Tuesday, November 29, 2011

My First Published Article Was On The Salinas Salt Spring

Funny how serendipity works. I've been trying to put some order these past few days to the mountains of books, magazines, newspaper clippings, xeroxed materials, photographs, notes, and other souvenirs of the past that I was able to keep since high school. And among the items I was able to salvage from further attack by dust, humidity, cockroaches, termites, and silverfish in the basement of our house was a folder of clippings and photo copies of some of my earliest published articles.

Among the standouts in the file was the very first article that I ever wrote and got published -- one on the Salinas Salt Spring that included the legend of how the grief of a mountain maiden named Yumina over the treacherous killing of her lover Gumined was rewarded by the gods with the creation of a pearly white hill that for ages and ages gushed forth with salty water believed to be Yumina's tears.

While re-living the wondrous emotions I felt the first time I saw my piece on page 101 of the January 1, 1968 issue of the Ilocano magazine Bannawag, I thought of finding the original copy that gave me my "beginner's luck" as a writer. Here, I took a photo of both the magazine's cover and the page where my piece was:

Cover of the January 1, 1968 issue of BANNAWAG on the left; my Salinas article on the right.

I wrote the piece on pad paper when I was in my senior year at St. Mary's High School in Dupax and mailed it through Uncle Kusep (Jose Castro) who was then working at the Municipal Hall in Malasin where the post office was (there was only one Dupax then).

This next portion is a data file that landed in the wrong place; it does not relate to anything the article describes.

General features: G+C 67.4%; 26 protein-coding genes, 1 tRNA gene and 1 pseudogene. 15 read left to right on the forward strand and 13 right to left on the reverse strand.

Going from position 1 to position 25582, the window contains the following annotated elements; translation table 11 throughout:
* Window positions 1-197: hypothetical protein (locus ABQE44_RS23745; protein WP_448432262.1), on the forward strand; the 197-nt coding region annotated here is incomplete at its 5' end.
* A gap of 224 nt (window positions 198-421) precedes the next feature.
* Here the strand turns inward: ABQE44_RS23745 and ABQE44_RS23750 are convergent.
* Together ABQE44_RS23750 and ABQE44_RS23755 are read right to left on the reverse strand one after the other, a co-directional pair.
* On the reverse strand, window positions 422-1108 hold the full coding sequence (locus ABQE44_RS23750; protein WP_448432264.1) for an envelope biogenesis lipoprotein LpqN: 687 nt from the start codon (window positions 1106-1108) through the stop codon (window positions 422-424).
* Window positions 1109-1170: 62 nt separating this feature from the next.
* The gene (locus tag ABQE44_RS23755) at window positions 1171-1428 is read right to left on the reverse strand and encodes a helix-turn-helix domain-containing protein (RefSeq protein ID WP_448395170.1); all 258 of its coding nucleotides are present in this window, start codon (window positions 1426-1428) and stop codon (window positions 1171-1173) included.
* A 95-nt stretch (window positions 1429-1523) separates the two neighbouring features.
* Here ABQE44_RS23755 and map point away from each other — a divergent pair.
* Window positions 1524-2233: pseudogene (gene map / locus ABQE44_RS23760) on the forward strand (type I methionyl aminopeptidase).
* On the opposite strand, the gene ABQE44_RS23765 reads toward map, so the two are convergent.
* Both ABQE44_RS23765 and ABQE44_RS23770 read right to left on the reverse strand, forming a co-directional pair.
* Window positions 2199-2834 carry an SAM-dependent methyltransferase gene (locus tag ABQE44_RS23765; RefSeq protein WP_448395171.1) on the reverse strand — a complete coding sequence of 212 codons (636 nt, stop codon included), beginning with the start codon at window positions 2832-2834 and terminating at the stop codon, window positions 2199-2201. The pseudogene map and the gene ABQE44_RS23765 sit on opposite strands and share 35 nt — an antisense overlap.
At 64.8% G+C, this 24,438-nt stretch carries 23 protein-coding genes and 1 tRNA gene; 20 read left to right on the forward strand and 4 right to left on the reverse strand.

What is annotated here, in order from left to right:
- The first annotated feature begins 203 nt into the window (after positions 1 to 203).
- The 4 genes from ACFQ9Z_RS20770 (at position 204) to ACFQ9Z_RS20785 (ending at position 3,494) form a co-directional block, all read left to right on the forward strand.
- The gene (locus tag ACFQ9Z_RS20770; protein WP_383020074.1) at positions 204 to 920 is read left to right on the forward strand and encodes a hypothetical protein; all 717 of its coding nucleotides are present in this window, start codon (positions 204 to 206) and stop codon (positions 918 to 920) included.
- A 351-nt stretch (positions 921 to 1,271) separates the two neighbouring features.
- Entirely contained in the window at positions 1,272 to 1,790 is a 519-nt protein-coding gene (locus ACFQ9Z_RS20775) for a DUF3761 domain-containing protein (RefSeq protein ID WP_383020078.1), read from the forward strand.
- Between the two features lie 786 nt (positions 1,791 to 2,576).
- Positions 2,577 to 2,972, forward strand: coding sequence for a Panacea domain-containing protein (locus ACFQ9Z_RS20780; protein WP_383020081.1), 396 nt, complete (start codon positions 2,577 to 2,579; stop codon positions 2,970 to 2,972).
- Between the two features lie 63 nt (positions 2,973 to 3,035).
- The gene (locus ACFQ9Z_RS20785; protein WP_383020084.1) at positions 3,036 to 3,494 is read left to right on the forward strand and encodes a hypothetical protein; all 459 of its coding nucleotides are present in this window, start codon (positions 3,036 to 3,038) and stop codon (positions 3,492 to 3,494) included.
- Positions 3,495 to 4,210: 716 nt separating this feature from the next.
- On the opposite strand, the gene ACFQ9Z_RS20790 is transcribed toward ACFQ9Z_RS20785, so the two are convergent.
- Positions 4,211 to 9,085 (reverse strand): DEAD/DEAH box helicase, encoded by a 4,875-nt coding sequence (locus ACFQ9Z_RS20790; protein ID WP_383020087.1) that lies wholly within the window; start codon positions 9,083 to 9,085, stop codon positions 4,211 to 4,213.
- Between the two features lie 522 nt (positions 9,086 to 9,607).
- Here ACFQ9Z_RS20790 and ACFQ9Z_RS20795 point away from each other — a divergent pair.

You may say I probably made history not only at St. Mary's but also in Dupax when that piece came out. For as far as I know, I was the only one from Dupax at the time who ever broke print in a nationally circulated publication. And to think that I was only 16 at the time.

Okay, here's a close-up shot of the article:

This piece was my first writing to see print. Probably it was also the first from Dupax to ever get published in a magazine circulated not only in the Philippines but also among Ilocanos in California and Hawaii.

For those who need magnifying lens to read it, don't worry. Here's a faithful transcription of the text:

Tao, Lugar, Pasamak

St. Mary's High School
Dupax, Nueva Vizcaya

Salinas Salt Spring

MAKUNKUNA A TI ubbog ti asin idiay Bambang, Nueva Vizcaya ti maysa kadagiti sangagasut ket maysa a pagdidinnamagan a buya ditoy lubong. Kas makitayo iti ladawan, nakaaramiden daytoy nga ubbog iti dakkel a turod ti asin; agarup a sangagasut a kadapan ti kangatona. No kinapintas ti pagsasaritaan, kapintasan ngatan iti kunak.

Kadakami a taga-Nueva Vizcaya, ti Salinas Salt Spring ti kapintasanen a buya. Ta kas itay kunadan, "There's no place like home." Nupay pangadayuen (agarup sangapulo ket dua a kilometro manipud iti Central Bambang), pagaayatmi pay laeng a mapan pagpipiknikan aglalo no iti tiempo ti kalgaw.

Malaksid iti kasla perlas a kinapudaw ti galpang, adu pay dagiti napipintas a buya iti lawlaw ti Salinas Salt Spring. Masarakan ditoy dagiti nadumaduma a kita ti kayo a kas iti saleng. Nalamiis kem makapabang-ar ti puyupoy ti angin.

Ania ti pakasaritaan ti Salinas Salt Spring? Kasano ti ilulutuadna?

Idi kano un-unana a panawen, adda maysa a prinsesa a kasla birhen ti kinapusaksakna. Yumina ti nagan daytoy a prinsesa, anak ti maysa a datu.

Nagdidinnamagan ti kinapintas ni Prinsesa Yumina. Adu dagiti nagrayo kenkuana. Ngem dua laeng ti kapingetan, da Indawat ken Gumined.

Tapno marisut no siasino ti mangikut iti puso ni Prinsesa Yumina, nagsalip da Indawat ken Gumined iti panagpana. Nangabak ni Gumined ket isu ti nangasawa iti prinsesa.

Kalpasan ti sumagmamano nga aldaw manipud iti panagkasar da Gumined ken Prinsesa Yumina, inawis ni Indawat ni Gumined a mapan aganup iti kabambantayan. Ngem idi makadanonda iti kabambantayan, pinatay ni Indawat ni Gumined. Inyawidna ti bangkay ni Gumined sana imbaga iti prinsesa a natnag ni Gumined iti rangkis.